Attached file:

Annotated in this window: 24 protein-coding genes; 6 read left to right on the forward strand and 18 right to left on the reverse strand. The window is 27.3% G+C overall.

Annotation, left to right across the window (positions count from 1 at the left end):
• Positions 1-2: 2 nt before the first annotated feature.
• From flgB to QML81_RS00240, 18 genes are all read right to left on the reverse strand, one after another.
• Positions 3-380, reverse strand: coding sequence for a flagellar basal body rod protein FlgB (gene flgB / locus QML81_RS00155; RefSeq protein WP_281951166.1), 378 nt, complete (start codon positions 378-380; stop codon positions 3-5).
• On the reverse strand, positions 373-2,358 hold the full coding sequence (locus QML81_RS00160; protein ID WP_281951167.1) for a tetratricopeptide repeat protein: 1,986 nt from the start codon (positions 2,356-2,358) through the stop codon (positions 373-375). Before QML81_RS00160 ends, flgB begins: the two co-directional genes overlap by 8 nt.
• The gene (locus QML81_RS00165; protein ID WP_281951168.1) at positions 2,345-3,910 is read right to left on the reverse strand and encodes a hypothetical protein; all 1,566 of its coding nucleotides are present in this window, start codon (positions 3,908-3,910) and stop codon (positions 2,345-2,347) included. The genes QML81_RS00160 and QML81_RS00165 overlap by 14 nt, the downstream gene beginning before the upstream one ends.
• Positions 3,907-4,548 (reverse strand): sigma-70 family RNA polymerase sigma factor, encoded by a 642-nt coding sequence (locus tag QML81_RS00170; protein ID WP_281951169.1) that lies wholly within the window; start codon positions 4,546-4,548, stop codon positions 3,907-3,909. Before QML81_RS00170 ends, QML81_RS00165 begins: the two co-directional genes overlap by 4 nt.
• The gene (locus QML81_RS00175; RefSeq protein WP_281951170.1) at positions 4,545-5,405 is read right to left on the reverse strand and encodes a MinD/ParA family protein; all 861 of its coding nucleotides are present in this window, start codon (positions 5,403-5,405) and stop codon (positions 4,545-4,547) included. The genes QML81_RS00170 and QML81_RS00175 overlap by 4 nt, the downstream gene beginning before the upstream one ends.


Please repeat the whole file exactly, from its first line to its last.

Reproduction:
Annotated in this window: 24 protein-coding genes; 6 read left to right on the forward strand and 18 right to left on the reverse strand. The window is 27.3% G+C overall.

Annotation, left to right across the window (positions count from 1 at the left end):
• Positions 1-2: 2 nt before the first annotated feature.
• From flgB to QML81_RS00240, 18 genes are all read right to left on the reverse strand, one after another.
• Positions 3-380, reverse strand: coding sequence for a flagellar basal body rod protein FlgB (gene flgB / locus QML81_RS00155; RefSeq protein WP_281951166.1), 378 nt, complete (start codon positions 378-380; stop codon positions 3-5).
• On the reverse strand, positions 373-2,358 hold the full coding sequence (locus QML81_RS00160; protein ID WP_281951167.1) for a tetratricopeptide repeat protein: 1,986 nt from the start codon (positions 2,356-2,358) through the stop codon (positions 373-375). Before QML81_RS00160 ends, flgB begins: the two co-directional genes overlap by 8 nt.
• The gene (locus QML81_RS00165; protein ID WP_281951168.1) at positions 2,345-3,910 is read right to left on the reverse strand and encodes a hypothetical protein; all 1,566 of its coding nucleotides are present in this window, start codon (positions 3,908-3,910) and stop codon (positions 2,345-2,347) included. The genes QML81_RS00160 and QML81_RS00165 overlap by 14 nt, the downstream gene beginning before the upstream one ends.
• Positions 3,907-4,548 (reverse strand): sigma-70 family RNA polymerase sigma factor, encoded by a 642-nt coding sequence (locus tag QML81_RS00170; protein ID WP_281951169.1) that lies wholly within the window; start codon positions 4,546-4,548, stop codon positions 3,907-3,909. Before QML81_RS00170 ends, QML81_RS00165 begins: the two co-directional genes overlap by 4 nt.
• The gene (locus QML81_RS00175; RefSeq protein WP_281951170.1) at positions 4,545-5,405 is read right to left on the reverse strand and encodes a MinD/ParA family protein; all 861 of its coding nucleotides are present in this window, start codon (positions 5,403-5,405) and stop codon (positions 4,545-4,547) included. The genes QML81_RS00170 and QML81_RS00175 overlap by 4 nt, the downstream gene beginning before the upstream one ends.